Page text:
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Calque In linguistics, a calque ([kælk]) or loan translation (itself a calque of German Lehnübersetzung) consists of the borrowing of a phrase from one language into another, in the process of which individual words native to the borrowing language semantically match the individual words in the source language. The word is also used as a verb: to calque means to loan translate from another language to create a new lexeme in the target language.
Calques from French English calques French breakfast déjeuner (which now means ). lunch English forget-me-not calques French ne m'oubliez mie English calques French Governor-General gouverneur général English calques French free verse vers libre English old guard calques French Vieille Garde (the imperial guard of Napoleon I) English Adam's apple calques French pomme d'Adam, meaning pomegranate (which in turn was influenced by Arabic rummāna) English calques French flea market marché aux puces
Calques from German English calques German Superman Übermensch English standpoint calques German Standpunkt English calques German worldview Weltanschauung English calques German empathy Einfühlung English calques German antibody Antikörper
Calques from Latin English calques Latin Commonwealth (which has also become res publica ) Republic English calques Latin commonplace locus commūnis (referring to a generally applicable literary passage), which itself is a calque of Greek koinos topos English devil's advocate calques Latin advocātus diabolī, referring to an official appointed to present arguments against a proposed canonization or beatification in the Catholic Church English calques Latin dog days diēs canīculāris English calques Latin wisdom tooth dēns sapientiae English calques Latin vicious circle circulus vitiōsus English calques Latin Milky Way via lactea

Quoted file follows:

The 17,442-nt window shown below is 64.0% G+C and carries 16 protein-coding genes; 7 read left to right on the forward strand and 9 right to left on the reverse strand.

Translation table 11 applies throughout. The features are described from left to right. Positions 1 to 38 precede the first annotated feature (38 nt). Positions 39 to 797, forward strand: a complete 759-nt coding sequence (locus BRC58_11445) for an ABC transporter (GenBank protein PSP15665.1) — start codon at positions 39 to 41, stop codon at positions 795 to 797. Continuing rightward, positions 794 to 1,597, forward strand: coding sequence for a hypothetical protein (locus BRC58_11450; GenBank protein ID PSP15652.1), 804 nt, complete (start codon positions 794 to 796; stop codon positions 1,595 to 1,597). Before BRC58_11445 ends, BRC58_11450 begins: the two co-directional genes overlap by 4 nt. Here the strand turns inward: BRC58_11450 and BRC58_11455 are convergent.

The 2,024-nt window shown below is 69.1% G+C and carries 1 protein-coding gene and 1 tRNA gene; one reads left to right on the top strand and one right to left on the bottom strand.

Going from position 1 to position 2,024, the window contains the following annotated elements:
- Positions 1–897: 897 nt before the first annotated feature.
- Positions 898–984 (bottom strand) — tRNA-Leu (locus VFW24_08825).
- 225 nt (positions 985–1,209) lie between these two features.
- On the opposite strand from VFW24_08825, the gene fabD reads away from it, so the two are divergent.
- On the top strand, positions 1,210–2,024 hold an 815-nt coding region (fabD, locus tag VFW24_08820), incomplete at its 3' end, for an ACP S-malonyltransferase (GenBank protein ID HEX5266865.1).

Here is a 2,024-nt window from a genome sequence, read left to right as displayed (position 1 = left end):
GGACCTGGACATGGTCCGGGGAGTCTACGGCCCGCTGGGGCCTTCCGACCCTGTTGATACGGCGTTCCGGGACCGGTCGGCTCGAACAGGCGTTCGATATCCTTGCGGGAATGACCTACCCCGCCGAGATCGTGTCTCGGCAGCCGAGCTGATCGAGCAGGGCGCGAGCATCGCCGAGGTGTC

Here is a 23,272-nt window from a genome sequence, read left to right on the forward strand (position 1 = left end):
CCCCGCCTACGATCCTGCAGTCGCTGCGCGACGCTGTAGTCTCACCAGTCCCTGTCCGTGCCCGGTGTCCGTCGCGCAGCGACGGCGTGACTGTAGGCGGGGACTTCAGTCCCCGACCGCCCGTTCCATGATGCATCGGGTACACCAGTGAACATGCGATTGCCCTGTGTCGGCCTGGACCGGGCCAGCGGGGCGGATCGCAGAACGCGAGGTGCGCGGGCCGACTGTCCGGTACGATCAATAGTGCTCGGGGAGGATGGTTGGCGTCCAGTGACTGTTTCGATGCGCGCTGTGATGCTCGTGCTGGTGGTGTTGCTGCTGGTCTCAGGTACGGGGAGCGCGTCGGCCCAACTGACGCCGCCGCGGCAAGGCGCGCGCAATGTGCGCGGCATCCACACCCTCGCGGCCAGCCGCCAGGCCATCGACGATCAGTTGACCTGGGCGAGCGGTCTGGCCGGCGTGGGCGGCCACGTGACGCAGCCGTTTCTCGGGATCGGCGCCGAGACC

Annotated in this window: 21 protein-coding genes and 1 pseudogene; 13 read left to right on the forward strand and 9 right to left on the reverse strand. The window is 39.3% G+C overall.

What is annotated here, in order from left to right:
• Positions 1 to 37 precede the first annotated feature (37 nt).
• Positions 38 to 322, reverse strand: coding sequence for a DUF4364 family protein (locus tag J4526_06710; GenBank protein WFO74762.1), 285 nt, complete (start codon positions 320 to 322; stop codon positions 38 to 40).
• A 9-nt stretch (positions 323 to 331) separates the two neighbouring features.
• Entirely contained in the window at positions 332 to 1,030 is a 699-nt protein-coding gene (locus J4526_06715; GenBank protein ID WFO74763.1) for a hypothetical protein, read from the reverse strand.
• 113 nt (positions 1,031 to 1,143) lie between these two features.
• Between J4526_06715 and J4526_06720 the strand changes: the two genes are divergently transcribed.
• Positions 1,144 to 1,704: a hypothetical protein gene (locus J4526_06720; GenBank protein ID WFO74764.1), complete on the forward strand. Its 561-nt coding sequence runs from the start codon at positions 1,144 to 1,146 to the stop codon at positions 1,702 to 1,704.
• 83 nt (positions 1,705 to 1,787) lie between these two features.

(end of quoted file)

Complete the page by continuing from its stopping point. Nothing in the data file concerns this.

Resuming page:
English calques Spanish blue-blood sangre azul English moment of truth calques Spanish el momento de la verdad
Examples of French expressions calqued from English include:
French lune de miel calques English honeymoon French gratte-ciel calques English skyscraper French jardin d'enfants calques German Kindergarten
German German Wolkenkratzer calques English skyscraper German Nashorn calques the ultimately Greek rhinoceros German Großmutter and Großvater calque French grand-mère and grand-père, respectively
Results from FactBites:
Calque - Wikipedia, the free encyclopedia (1123 words)
In linguistics, a calque (pronounced /kÃ¦lk/) or loan translation is a phrase borrowed from another language by literal word-for-word translation.
"Loan translation" is itself a calque of German LehnÃ¼bersetzung.
The word is also used as a verb: to calque means to loan translate from another language to create a new lexeme in the target language.
Loanword - Wikipedia, the free encyclopedia (856 words)
By contrast, a calque or loan translation is a related process whereby it is the meaning or idiom that is borrowed rather than the lexical item itself.
Idiomatic expressions and phrases, sometimes translated word-for-word, can be borrowed, usually from a language that has "prestige" at the time.
Direct loans, expressions translated word-by-word, or even grammatical constructions and orthographical conventions from English are called anglicisms.
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